On occasions, she found the taste of blood remorseful.
Remorseful? She once asked herself. How can I find such sadness in what gives us all life? Especially me.
Her life as priestess and soothsayer for her tribe was far from the dismal world of remorse. She lived in luxury. She was carried every where and her feet touched nothing but the sacred grounds surrounding the Red Altar, which was stained red from the sacrifice of so many tribesmen and women of a century past. She was always given the most succulent fruit of the trees and the tenderest meats of the hunters' kill. A myriad of men and women of her choosing satisfied her body’s desires. And she was always respected and feared.
So, why did she find these sacrifices of flesh and blood sad? She never questioned the need to protect her people from the spirits' foul tempers and jealous ways. Many children had died from the hot, shaking fevers when the sacrifice was unsatisfactory. Women came home with little or no meat when the Chosen One had not been of the right season; and the warring tribes of the seas claimed the lives of many more men when the Red Altar was void of warm red liquid.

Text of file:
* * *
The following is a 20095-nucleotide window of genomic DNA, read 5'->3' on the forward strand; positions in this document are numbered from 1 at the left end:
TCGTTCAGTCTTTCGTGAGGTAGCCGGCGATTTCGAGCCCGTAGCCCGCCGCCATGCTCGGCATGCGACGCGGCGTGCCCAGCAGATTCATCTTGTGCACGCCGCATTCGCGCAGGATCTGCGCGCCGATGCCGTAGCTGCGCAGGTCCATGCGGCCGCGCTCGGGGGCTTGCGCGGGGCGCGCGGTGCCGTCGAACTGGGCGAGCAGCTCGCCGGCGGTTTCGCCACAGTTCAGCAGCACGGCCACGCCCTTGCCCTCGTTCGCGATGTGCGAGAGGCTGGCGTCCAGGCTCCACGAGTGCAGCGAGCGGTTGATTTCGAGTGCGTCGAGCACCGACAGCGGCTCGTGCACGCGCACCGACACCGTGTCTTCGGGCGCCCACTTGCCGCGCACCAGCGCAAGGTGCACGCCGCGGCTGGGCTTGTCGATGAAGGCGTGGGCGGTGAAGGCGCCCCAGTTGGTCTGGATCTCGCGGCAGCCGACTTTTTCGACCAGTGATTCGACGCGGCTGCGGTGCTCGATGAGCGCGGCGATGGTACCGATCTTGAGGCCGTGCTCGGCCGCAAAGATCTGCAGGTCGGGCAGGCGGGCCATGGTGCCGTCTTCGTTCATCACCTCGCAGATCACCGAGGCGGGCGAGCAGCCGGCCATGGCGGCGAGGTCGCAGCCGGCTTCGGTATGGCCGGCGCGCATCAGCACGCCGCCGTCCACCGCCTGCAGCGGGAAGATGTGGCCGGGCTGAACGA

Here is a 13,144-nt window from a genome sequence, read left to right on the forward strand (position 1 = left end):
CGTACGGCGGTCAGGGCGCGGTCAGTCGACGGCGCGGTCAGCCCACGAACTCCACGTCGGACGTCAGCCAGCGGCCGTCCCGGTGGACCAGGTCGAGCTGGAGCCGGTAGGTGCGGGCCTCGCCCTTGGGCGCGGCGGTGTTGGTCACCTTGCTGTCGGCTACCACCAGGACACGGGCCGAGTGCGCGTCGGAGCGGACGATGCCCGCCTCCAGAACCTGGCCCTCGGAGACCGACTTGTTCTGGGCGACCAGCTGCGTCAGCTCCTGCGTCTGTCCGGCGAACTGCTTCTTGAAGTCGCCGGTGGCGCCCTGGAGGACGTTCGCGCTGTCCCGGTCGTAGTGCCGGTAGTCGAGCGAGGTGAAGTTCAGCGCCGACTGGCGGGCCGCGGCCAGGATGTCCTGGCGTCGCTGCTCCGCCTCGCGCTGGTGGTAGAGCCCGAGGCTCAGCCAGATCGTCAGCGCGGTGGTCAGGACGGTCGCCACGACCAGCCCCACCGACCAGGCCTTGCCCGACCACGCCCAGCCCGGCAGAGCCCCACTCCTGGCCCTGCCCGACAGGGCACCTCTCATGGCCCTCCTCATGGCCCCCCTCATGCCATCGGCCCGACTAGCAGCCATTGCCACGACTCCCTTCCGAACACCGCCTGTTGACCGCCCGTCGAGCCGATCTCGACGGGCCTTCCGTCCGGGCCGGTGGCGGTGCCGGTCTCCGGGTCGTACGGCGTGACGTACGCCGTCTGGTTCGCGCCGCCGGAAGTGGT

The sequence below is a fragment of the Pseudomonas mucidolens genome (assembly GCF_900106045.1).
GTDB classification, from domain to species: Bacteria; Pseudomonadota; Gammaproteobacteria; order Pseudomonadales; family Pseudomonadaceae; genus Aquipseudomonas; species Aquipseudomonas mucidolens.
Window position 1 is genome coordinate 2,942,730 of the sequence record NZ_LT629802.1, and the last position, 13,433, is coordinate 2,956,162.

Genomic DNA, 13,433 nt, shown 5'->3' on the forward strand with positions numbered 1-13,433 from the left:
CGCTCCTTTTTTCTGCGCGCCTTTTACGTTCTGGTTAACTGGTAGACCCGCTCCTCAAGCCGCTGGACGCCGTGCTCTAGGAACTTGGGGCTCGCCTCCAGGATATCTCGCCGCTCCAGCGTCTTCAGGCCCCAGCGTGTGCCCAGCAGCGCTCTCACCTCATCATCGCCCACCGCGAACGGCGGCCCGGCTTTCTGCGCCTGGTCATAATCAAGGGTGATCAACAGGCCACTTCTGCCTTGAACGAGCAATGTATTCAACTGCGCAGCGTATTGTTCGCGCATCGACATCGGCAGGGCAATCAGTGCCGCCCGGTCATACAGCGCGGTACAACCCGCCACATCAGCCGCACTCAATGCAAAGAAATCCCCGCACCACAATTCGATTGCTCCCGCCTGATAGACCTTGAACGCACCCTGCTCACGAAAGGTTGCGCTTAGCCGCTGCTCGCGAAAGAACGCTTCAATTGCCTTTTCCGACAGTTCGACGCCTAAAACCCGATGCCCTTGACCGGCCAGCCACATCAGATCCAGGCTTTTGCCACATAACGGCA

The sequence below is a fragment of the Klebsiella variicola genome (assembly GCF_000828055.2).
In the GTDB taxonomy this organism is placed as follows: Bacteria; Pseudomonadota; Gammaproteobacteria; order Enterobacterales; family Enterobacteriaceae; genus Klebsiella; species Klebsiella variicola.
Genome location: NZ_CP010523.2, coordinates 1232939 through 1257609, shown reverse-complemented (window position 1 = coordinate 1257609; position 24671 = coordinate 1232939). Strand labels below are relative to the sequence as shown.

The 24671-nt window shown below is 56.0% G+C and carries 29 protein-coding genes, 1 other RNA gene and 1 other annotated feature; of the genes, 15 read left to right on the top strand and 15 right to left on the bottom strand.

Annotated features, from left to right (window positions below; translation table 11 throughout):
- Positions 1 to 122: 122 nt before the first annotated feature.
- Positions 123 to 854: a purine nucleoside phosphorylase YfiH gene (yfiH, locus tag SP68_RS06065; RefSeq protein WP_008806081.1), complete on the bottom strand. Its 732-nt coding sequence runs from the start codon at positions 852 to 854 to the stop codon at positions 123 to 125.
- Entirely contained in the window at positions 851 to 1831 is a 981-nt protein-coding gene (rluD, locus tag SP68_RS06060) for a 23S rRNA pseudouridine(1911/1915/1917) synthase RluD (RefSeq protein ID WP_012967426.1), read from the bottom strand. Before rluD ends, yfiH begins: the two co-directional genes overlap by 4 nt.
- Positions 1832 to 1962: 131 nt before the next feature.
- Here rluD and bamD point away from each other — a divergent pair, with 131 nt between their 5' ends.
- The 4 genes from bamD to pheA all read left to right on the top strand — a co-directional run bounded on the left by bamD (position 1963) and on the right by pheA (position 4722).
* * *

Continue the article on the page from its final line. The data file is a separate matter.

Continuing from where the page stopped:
Sacrifice meant life to her tribe. And the wise woman of the tribe understood sacrifice. She had inherited her holy order at an age when most children dream with complete abandon and yet, she watched in horror, as her mother became the sacrifice at the Red Altar that initiated her as priestess and vessel of the spirits. She choked back tears as the elderly women of her tribe raised the wooden bowl filled with her mother's blood to her lips to drink. She knew sacrifice as she watched her acolytes discard her mother's lifeless body over the cliff onto the heavily forested floor below. She was orphaned and ordained in one day. She knew sacrifice.
And she knew the sadness that seemed to stir the blood she tasted on her tongue with each sacrifice. She saw eyes filled with fear and duty suddenly stop moving as the heartbeat pulsed out of the body in rivers of red into that same wooden bowl. The remorse that overpowered the thick heat and saltiness of the Chosen One's blood. How she wished she was removed from her own body then. Let the spirits use her to enjoy this sport. She longed for the blissful ignorance of trances and possession. But no, she was acutely aware at each season's gift.
And there was remorse.